Kia ora, namaste, ni hao, mabuhay, anyoung haseyo, mālō e lelei and very warm greetings to you all.
I began the month by visiting many bright year 7 and 8 students at St John the Evangelist School, in Ōtara. I shared with them my migration journey; from arriving as a Tongan teenager with English as a second language, to becoming a Cabinet Minister. It was a delight to meet such a diverse group of engaged students and future leaders. Many of our students and their families have similar migration journeys in coming to settle in Aotearoa New Zealand. It was a great opportunity to acknowledge their skills, and the ambition of positive changes they wish to bring about in South Auckland.
In the spirit of supporting and empowering ethnic communities, I’m happy to announce that funding requests for the Ethnic Communities Development Fund 2018 open on 15 August and close on 26 September. The Fund provides $520,000 every year to projects supporting the development of established and emerging ethnic communities all over the country. Its purpose is to assist with work towards building stronger and more resilient ethnic communities.
This year, I’d also like to especially encourage funding requests under the Leadership Development category. This category aims to increase the capacity and capability in board and committee participation of individuals with diverse backgrounds. One of the areas I am focused on is to encourage more balanced representation on State sector boards and committees.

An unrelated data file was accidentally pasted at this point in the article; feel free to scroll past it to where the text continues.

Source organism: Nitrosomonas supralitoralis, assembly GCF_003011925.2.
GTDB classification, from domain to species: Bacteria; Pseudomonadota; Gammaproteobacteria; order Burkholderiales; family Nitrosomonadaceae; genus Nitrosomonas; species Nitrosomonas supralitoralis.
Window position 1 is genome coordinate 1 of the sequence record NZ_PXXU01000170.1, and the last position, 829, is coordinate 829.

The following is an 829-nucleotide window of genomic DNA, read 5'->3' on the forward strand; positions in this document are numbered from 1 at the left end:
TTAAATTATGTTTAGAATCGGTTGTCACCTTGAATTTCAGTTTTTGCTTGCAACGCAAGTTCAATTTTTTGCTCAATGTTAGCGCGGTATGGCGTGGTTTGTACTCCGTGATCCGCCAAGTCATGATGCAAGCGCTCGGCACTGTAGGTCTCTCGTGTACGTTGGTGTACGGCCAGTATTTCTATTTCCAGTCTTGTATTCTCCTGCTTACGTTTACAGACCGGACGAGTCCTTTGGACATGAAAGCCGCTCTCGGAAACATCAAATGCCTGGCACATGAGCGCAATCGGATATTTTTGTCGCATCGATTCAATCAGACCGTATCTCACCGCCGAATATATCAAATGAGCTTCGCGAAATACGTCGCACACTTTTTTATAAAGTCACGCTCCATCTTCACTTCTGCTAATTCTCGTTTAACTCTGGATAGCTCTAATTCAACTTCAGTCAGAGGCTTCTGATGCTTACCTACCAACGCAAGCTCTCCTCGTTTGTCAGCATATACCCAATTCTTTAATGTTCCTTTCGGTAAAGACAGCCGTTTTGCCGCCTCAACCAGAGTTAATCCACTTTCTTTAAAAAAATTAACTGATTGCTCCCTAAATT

If you are interested in being considered for appointments to a number of government boards, committees, and advisory groups, I encourage you to consider registering on the Office of Ethnic Communities’ Nominations database. If you know of any unacknowledged champions in your communities who make outstanding contributions, do consider nominating them for one of the New Zealander of the Year awards(external link) which have opened for requests this month, or for civic awards in your local areas.
I also attended the South Auckland Diversity Forum on 24 July, co-hosted by the Manurewa, Papakura, Māngere-Ōtāhuhu and Ōtara-Papatoetoe local boards. It’s great to see occasions like these, which allow individuals to meet their local board representatives and members of the Pacific and Ethnic people’s advisory panels.
It was a pleasure to be the Master of Ceremonies for the 2018 Sir Anand Satyanand Indian Newslink Lecture. I would like to thank the team at Indian Newslink for eight years of hard work continuing this initiative, which promotes good governance processes in New Zealand. Sir Stephen Tindall provided an inspiring presentation for the participants.
At the end of July, we also recognise the United Nations’ International Friendship Day. The day reminds us to embrace our diverse friendships, working towards more tolerant and strengthened communities.
Mālō 'aupito, and have a happy International Friendship Day.
Minister for Ethnic Communities